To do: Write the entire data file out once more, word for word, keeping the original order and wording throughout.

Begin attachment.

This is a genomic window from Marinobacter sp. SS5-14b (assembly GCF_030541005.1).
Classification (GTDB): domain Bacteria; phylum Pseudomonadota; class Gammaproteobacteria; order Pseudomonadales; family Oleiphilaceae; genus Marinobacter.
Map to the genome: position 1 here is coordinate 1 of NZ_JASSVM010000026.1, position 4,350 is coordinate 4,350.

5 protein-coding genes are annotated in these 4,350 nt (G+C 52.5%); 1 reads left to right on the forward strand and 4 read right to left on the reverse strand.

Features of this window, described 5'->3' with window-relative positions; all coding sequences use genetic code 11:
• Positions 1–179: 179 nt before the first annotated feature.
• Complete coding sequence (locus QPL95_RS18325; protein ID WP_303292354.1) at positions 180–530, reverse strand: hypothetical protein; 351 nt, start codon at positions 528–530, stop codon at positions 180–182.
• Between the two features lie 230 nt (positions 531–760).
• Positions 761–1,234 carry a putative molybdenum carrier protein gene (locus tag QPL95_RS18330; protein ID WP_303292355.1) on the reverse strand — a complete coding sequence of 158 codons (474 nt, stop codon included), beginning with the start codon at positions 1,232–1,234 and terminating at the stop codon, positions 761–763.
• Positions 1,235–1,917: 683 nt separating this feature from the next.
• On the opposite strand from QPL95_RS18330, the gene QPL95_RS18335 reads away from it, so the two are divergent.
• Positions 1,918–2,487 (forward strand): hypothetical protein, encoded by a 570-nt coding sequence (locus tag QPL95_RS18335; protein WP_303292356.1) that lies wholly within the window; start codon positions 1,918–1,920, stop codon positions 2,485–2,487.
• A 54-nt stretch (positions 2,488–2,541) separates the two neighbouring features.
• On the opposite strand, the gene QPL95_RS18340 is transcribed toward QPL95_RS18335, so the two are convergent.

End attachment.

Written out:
This is a genomic window from Marinobacter sp. SS5-14b (assembly GCF_030541005.1).
Classification (GTDB): domain Bacteria; phylum Pseudomonadota; class Gammaproteobacteria; order Pseudomonadales; family Oleiphilaceae; genus Marinobacter.
Map to the genome: position 1 here is coordinate 1 of NZ_JASSVM010000026.1, position 4,350 is coordinate 4,350.

5 protein-coding genes are annotated in these 4,350 nt (G+C 52.5%); 1 reads left to right on the forward strand and 4 read right to left on the reverse strand.

Features of this window, described 5'->3' with window-relative positions; all coding sequences use genetic code 11:
• Positions 1–179: 179 nt before the first annotated feature.
• Complete coding sequence (locus QPL95_RS18325; protein ID WP_303292354.1) at positions 180–530, reverse strand: hypothetical protein; 351 nt, start codon at positions 528–530, stop codon at positions 180–182.
• Between the two features lie 230 nt (positions 531–760).
• Positions 761–1,234 carry a putative molybdenum carrier protein gene (locus tag QPL95_RS18330; protein ID WP_303292355.1) on the reverse strand — a complete coding sequence of 158 codons (474 nt, stop codon included), beginning with the start codon at positions 1,232–1,234 and terminating at the stop codon, positions 761–763.
• Positions 1,235–1,917: 683 nt separating this feature from the next.
• On the opposite strand from QPL95_RS18330, the gene QPL95_RS18335 reads away from it, so the two are divergent.
• Positions 1,918–2,487 (forward strand): hypothetical protein, encoded by a 570-nt coding sequence (locus tag QPL95_RS18335; protein WP_303292356.1) that lies wholly within the window; start codon positions 1,918–1,920, stop codon positions 2,485–2,487.
• A 54-nt stretch (positions 2,488–2,541) separates the two neighbouring features.
• On the opposite strand, the gene QPL95_RS18340 is transcribed toward QPL95_RS18335, so the two are convergent.